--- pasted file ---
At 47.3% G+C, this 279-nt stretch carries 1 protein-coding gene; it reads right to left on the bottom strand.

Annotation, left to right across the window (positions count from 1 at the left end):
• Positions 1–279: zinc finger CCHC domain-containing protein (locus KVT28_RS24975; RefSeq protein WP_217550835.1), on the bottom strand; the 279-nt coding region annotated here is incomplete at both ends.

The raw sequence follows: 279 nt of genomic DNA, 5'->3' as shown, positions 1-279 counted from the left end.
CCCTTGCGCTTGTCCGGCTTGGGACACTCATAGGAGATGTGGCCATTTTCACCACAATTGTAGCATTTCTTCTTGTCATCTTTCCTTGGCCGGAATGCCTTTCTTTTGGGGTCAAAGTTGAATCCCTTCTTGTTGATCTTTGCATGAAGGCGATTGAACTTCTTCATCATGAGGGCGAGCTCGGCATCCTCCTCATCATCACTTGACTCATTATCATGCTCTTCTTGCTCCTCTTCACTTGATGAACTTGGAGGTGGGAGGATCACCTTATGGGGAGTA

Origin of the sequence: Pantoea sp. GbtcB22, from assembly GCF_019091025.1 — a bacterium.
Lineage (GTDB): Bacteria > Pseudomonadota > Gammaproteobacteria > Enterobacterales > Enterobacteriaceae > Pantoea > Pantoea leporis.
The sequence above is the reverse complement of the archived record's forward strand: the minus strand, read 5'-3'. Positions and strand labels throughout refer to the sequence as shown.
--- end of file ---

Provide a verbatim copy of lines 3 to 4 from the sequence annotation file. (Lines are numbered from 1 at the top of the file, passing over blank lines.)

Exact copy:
• Positions 1–279: zinc finger CCHC domain-containing protein (locus KVT28_RS24975; RefSeq protein WP_217550835.1), on the bottom strand; the 279-nt coding region annotated here is incomplete at both ends.

The raw sequence follows: 279 nt of genomic DNA, 5'->3' as shown, positions 1-279 counted from the left end.